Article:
Rikowski (2005) expounds four contradictory dimensions in which globalization manifests. The first dimension is the cultural dimension. In globalization, the diversity of various cultures in the world as well as the challenge of homogenizing different cultures must be acknowledged. The second dimension addresses the vanishing of national power in the global economy, with the emergence of so many transnational organizations, such as the World Bank and the International Monetary Fund. These transnational organizations set up the standards of the field in the world and greatly influence the national organizations. The third dimension is the capital’s expansion, which illustrates the individual lives in the global market. The last but the most important dimension is the global labor value. With globalization, employers can hire the best value labor across the world to maximize profit. These four contradictory dimensions demonstrate that globalization brings opportunities as well as challenges to us.
2. What is the global library?
Not long ago, “the end of stand-along library” was an evil omen. Now it seems that “the end of local library” might come soon, as the beginning of the “global library” is on the horizon.
Globalization, the most progressive global movement since the Industry Revolution, has brought an enormous impact to every single continent and every single industry. As libraries are increasingly obtaining resources from and providing services to users all across the world, a new model of library services and operations emerges, which is referred to as the Global Library (GL) in this paper.
The Global Library can be defined with the following key characteristics: 1) is globally accessible in either virtual or physical library environment; 2) provides global users with 24x7 services; 3) hosts global-focused library collections and resources; 4) employs global talents; 5) operates globally, even though the headquarters are in a home country; 6) is actively engaged in library-related activities for global communities.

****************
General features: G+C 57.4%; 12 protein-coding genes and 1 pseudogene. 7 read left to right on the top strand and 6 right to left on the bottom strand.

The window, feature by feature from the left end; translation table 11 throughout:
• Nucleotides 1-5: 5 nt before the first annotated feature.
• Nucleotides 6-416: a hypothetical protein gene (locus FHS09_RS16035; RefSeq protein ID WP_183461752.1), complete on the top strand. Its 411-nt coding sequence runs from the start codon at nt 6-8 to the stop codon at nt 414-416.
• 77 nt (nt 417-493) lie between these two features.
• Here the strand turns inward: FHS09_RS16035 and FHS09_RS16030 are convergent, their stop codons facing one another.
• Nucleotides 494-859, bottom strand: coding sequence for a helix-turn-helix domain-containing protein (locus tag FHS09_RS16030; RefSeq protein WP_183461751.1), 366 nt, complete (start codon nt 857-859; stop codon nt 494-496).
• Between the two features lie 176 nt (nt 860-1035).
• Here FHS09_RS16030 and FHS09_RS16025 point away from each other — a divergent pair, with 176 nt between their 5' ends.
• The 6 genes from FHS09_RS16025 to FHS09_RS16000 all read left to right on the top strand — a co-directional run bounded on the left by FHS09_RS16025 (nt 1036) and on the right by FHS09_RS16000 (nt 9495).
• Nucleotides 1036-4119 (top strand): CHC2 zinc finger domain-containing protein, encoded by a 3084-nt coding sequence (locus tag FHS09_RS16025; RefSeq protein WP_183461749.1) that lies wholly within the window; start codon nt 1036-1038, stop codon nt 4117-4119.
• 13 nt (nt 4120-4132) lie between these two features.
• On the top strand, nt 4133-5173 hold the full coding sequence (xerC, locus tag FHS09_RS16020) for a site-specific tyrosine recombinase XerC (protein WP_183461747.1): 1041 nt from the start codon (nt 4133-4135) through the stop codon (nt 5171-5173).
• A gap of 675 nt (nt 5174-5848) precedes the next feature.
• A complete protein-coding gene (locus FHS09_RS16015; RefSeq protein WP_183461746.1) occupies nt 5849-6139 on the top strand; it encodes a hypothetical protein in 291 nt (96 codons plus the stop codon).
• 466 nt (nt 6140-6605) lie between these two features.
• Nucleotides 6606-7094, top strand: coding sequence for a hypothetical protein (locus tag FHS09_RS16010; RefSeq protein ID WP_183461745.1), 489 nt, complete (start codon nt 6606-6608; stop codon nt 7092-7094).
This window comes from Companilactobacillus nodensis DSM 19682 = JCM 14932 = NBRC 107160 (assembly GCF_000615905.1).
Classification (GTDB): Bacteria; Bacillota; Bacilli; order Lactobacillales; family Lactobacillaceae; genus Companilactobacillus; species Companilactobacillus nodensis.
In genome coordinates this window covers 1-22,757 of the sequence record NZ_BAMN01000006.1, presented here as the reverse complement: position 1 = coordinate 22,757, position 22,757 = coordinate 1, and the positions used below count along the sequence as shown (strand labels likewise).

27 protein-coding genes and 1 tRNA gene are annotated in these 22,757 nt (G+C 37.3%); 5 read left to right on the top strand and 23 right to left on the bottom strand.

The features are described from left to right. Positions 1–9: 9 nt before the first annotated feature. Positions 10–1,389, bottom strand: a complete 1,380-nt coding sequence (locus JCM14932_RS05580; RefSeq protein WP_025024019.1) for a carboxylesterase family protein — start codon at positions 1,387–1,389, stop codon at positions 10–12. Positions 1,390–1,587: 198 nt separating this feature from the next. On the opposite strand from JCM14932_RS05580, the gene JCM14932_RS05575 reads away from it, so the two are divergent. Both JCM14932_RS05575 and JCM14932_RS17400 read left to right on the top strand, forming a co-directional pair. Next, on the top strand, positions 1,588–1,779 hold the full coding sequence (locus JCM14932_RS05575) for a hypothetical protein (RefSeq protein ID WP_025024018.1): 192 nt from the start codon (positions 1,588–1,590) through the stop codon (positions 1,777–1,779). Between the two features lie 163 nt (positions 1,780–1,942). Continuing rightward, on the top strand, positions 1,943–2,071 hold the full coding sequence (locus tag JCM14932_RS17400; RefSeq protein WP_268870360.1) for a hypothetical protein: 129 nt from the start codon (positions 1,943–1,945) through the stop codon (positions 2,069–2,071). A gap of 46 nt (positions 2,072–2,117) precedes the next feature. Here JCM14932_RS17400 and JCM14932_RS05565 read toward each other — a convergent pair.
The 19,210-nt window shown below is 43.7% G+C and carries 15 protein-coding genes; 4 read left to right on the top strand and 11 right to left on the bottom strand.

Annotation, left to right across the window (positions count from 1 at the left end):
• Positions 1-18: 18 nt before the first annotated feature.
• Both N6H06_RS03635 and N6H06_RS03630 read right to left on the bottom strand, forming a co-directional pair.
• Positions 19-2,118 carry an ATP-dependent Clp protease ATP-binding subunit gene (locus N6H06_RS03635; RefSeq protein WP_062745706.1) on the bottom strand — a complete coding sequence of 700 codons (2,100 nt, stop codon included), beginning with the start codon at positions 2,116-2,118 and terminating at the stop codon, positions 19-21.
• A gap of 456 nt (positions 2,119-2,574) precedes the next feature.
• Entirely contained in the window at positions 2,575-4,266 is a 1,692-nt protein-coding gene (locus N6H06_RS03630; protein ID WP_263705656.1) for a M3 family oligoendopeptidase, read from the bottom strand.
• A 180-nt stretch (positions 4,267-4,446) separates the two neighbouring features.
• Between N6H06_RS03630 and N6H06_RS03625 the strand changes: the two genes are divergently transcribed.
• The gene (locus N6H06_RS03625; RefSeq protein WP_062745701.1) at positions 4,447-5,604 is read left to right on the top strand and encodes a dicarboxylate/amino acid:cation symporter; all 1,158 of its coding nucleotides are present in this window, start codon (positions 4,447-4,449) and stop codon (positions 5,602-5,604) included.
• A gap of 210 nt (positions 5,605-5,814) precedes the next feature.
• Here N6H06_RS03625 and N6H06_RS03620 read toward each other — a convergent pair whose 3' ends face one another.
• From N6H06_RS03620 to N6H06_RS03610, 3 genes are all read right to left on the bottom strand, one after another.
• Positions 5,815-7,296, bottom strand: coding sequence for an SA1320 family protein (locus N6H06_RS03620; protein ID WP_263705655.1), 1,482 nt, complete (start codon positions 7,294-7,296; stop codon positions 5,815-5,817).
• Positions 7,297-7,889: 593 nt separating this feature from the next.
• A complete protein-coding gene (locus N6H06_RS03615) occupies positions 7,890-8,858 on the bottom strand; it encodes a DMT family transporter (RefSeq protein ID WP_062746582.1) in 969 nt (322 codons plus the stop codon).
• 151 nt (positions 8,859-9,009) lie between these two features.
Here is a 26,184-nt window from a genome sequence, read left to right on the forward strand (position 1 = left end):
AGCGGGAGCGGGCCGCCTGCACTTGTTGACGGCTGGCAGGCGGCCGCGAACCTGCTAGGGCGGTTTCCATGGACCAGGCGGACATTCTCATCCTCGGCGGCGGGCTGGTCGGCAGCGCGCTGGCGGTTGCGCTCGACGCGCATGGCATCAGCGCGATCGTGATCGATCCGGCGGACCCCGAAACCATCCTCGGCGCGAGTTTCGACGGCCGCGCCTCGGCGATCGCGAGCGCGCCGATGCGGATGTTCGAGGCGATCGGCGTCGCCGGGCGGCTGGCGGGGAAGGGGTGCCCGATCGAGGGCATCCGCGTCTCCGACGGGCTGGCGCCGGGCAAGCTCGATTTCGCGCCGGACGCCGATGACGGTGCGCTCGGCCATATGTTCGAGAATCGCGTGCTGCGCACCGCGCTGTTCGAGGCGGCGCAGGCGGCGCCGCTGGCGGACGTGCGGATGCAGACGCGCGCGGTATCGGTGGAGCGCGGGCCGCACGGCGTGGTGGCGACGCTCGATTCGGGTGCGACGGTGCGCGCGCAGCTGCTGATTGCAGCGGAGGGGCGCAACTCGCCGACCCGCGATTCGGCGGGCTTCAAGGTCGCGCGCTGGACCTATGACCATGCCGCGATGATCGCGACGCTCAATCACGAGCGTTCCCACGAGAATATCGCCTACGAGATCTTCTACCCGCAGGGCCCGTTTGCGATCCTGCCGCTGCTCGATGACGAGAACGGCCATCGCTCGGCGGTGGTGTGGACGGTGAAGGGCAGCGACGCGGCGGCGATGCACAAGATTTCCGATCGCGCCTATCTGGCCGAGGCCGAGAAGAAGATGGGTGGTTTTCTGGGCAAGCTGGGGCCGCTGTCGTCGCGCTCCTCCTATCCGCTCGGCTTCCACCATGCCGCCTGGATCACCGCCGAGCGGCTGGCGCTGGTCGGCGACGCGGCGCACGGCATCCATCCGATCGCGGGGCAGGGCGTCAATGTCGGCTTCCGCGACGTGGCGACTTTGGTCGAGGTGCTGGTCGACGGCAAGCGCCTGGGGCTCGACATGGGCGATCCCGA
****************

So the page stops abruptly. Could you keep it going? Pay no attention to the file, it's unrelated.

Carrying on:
The benefits of the Global Library:
The challenges of the Global Library:
Some existing examples of the global library or global library-like services:
Leadership is a popular topic in many fields, such as management studies and behavior studies. Such discussions can be found not only in western literature, but also in Chinese traditional literature which was written over a thousand years ago.
Different definitions of leadership emphasize on various aspects of leadership. Maxwell (1999) defined leadership in that “Leadership is influence – nothing more, nothing less” (p. 17). As a leader, influence is the most important thing. A manager needs a position to influence others, but a leader does not need such a position. “Leadership is also a performing art – a collection of practices and behaviors – not a position … thus we define leadership as the art of mobilizing others to want to struggle for shared aspirations” (Kouzes & Posner, 2002, p.30).
Just as Lao Tse (老子) mentioned, a leader is the catalyst. “Leadership is communicating to people their worth and potential so clearly that they come to see it in themselves.” (Covey, 2004, p.122). Leaders empower the followers to reach their potential, which may be even beyond the followers’ abilities that they realize. “Leadership is creating an environment in which people want to be part of the organization and not just work for the organization. Leadership creates an environment that makes people want to, rather than have to do …” (Covey, 2004, p. 217). In an organization, a true leader can create an exciting and encouraging culture which attracts followers to devote themselves to the organization and to make the contributions with passion. The followers work for the organization not only for making a living, but for the hearty love for the job. Mason and Wetherbee (2004) summarized the key characteristics of leadership as compared to management (Table 1).